Let's Go to Mars...Google on: Fast Track to Mars blogspot.com

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#6 2018-03-18 12:19:10

Terraformer
Member
From: Lancashire
Registered: 2007-08-27
Posts: 2,712
Website

Re: Falcon Heavy for Moon, Mars, and More?

You could, but we don't have any satellites that would use a significant fraction of the payload capacity, so the vast majority of the payload would be wasted. It would be cheaper to use a smaller vehicle.

If you're launching lots of satellites into similar orbits, you could use multiple upper stages, I suppose.


"I guarantee you that at some point, everything's going to go south on you, and you're going to say, 'This is it, this is how I end.' Now you can either accept that, or you can get to work." - Mark Watney

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#7 2018-03-18 14:08:19

Void
Member
Registered: 2011-12-29
Posts: 2,215

Re: Falcon Heavy for Moon, Mars, and More?

Well, I have to disagree with that.

For regular BFR, for some time SpaceX will be launching its own, for broadband.

After that, they will need to replace or upgrade their broadband orbiters.

As for the refueling ship, I should think it could accommodate the odd small payload or two.

As for the Moon and other destinations, I can imagine parking extra supplies in LEO, on a pallet.

For landing on the Moon, then attach the perhaps toroidal pallet to the BFR, up to it's safe landing capacity, and land on the Moon.  It should be possible to use such a pallet to actually stabilize the BFR when it lands on the Moon, a broader base.

Further stockpile supplies for a mission to Mars with an exterior pallet.  You most likely cannot land on Mars with that, but perhaps like the SpaceX Fairings, the pallet may have thrusters, to insert it into Martian orbit, even if BFR is going to do a tense atmospheric burn-in.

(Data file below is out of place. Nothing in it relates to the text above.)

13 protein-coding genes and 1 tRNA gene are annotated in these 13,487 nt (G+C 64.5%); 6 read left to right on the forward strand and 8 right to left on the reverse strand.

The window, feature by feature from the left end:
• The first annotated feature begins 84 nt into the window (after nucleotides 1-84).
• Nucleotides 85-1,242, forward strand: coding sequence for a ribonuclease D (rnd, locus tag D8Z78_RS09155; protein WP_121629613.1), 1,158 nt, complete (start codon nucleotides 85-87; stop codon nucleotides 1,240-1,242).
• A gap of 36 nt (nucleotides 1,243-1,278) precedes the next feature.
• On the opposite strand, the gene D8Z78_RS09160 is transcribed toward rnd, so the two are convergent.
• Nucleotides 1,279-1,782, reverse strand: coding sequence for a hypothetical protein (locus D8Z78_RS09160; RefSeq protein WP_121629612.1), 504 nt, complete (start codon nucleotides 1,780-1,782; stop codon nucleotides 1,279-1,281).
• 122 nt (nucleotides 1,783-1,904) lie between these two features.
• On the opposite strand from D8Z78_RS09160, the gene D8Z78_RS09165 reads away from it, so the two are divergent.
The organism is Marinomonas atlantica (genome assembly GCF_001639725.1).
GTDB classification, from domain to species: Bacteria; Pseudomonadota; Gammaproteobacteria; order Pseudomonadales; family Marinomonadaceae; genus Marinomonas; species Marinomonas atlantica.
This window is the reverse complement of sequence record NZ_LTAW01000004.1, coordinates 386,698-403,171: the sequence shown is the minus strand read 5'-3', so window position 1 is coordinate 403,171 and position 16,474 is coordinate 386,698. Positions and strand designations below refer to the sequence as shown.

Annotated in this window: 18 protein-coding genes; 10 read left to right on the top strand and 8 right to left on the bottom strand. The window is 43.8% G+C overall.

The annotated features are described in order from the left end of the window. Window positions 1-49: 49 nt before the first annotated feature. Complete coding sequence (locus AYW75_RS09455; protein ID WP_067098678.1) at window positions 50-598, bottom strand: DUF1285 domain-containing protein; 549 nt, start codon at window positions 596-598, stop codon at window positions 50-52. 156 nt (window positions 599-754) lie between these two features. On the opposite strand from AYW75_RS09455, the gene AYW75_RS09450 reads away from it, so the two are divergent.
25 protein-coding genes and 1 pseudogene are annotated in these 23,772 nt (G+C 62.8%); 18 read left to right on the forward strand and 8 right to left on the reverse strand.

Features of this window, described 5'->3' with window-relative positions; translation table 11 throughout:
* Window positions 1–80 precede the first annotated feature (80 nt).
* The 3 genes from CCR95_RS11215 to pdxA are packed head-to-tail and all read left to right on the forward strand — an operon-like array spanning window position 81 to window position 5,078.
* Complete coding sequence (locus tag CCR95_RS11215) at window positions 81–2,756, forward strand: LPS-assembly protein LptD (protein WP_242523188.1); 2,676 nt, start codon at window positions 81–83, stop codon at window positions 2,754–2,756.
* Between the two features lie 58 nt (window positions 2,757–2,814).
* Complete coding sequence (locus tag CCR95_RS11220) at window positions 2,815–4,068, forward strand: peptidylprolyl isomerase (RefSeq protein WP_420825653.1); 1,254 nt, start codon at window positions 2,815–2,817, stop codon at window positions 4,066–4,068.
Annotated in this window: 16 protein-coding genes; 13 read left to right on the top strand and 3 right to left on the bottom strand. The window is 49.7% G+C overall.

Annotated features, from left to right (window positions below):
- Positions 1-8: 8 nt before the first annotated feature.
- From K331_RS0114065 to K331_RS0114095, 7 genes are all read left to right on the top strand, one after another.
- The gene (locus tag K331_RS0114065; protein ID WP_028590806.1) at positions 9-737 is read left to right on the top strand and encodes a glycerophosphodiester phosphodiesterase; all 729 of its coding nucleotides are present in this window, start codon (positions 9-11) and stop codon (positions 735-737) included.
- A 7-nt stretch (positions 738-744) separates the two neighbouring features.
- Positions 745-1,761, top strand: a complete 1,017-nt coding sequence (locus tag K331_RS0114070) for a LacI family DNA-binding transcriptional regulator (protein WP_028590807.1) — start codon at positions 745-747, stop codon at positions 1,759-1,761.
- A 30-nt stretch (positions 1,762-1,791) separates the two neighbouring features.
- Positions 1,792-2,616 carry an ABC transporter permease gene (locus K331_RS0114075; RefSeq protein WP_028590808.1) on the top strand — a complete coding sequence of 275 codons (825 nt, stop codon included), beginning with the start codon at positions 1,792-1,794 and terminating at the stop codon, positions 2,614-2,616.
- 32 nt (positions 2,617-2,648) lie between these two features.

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#8 2018-03-18 15:22:32

kbd512
Member
Registered: 2015-01-02
Posts: 1,647

Re: Falcon Heavy for Moon, Mars, and More?

Louis,

It's not that you couldn't use BFR to launch satellites, but how would you do that without redesigning the upper stage specifically for that purpose?  SpaceX could design three different variants of the upper stage just to launch satellites, but there's a cost associated with doing that.  That'd invariably cost more, so they'd simply have to eat the cost of designing, testing, and using a purpose built satellite launcher and obtain enough orders for satellites going to the same or very similar orbits for that to work.  Again, if there was a system for changing orbits without using propellants, such as electrodynamic tethers, then a one-size-fits-all launch vehicle solution becomes a much better proposition.

The latest BFR incarnation is a reusable Saturn V class launch vehicle.  Historically, NASA has been the only user of such a launch vehicle.  The Saturn V, STS, and SLS are all super heavy lift vehicles.  The orbiter was part of the STS "payload", since it went all the way to orbit, it just wasn't useful payload, apart from providing the astronauts a place to live in space before ISS was built.

If there's no means to change orbits without using propellants, the satellite operators aren't going to pony up millions to tens of millions in extra money for separate upper stages to make orbit changes when cheaper alternatives are available.  This idea has been proposed before and was DOA back then for exactly the reasons I stated.  What's changed about changing orbits without using propellants when using BFR versus all the other times this has been proposed or actually attempted?  STS used upper stages to launch military satellites to GEO and the upper stages were and are so expensive that there were basically no other takers and even NASA used different vehicles for most of its satellites because the design requirements were not compatible with using STS.  That was a government spending program to maintain our technology base during the 1970's and 1980's.  SpaceX is a private corporation that has to make a profit to continue operations.

For a corporation, "I think this is cool" is not a valid reason to spend tens of millions of dollars over and above other existing solutions to the same problem.  You don't seem willing to accept that, but SpaceX has to get its customers onboard or it has to be willing to eat the entire cost of the design, development, and testing program, which is exactly what it had to do to get Falcon Heavy off the ground.  In short, this BFR is a single purpose solution for space exploration purposes.  It won't have any other practical purposes because there aren't any.